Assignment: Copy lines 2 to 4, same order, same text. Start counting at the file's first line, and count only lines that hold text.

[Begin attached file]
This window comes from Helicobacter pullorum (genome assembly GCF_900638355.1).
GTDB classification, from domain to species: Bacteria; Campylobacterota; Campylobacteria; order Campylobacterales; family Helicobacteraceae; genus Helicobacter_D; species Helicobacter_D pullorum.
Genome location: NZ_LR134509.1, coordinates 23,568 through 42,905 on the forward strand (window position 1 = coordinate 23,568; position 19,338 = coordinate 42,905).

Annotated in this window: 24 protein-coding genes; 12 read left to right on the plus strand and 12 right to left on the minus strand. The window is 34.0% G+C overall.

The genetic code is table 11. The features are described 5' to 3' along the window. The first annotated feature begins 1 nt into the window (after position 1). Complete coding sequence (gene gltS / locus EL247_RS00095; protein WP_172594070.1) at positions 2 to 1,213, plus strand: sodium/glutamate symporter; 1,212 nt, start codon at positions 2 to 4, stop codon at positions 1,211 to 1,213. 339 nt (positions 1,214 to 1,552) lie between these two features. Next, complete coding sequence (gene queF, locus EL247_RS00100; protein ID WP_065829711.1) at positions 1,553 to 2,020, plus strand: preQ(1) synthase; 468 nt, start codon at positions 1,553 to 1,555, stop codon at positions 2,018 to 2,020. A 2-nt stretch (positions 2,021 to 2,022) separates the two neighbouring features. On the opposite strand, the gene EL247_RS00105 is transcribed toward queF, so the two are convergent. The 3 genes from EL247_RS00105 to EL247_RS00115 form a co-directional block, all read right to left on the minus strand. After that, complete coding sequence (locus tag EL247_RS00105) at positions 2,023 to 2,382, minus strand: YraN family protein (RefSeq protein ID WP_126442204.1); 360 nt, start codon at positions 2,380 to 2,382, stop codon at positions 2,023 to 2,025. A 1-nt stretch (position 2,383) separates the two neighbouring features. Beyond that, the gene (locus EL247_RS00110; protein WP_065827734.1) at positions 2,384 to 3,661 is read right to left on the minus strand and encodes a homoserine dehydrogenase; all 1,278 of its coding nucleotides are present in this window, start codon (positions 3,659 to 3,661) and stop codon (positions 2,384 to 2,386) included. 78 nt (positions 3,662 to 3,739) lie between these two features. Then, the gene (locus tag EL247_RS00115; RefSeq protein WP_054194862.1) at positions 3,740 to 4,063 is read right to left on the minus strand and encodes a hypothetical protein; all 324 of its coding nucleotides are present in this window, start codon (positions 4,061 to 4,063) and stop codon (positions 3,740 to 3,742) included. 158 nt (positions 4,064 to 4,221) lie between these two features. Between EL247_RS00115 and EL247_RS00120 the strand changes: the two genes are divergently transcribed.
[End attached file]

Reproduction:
GTDB classification, from domain to species: Bacteria; Campylobacterota; Campylobacteria; order Campylobacterales; family Helicobacteraceae; genus Helicobacter_D; species Helicobacter_D pullorum.
Genome location: NZ_LR134509.1, coordinates 23,568 through 42,905 on the forward strand (window position 1 = coordinate 23,568; position 19,338 = coordinate 42,905).

Annotated in this window: 24 protein-coding genes; 12 read left to right on the plus strand and 12 right to left on the minus strand. The window is 34.0% G+C overall.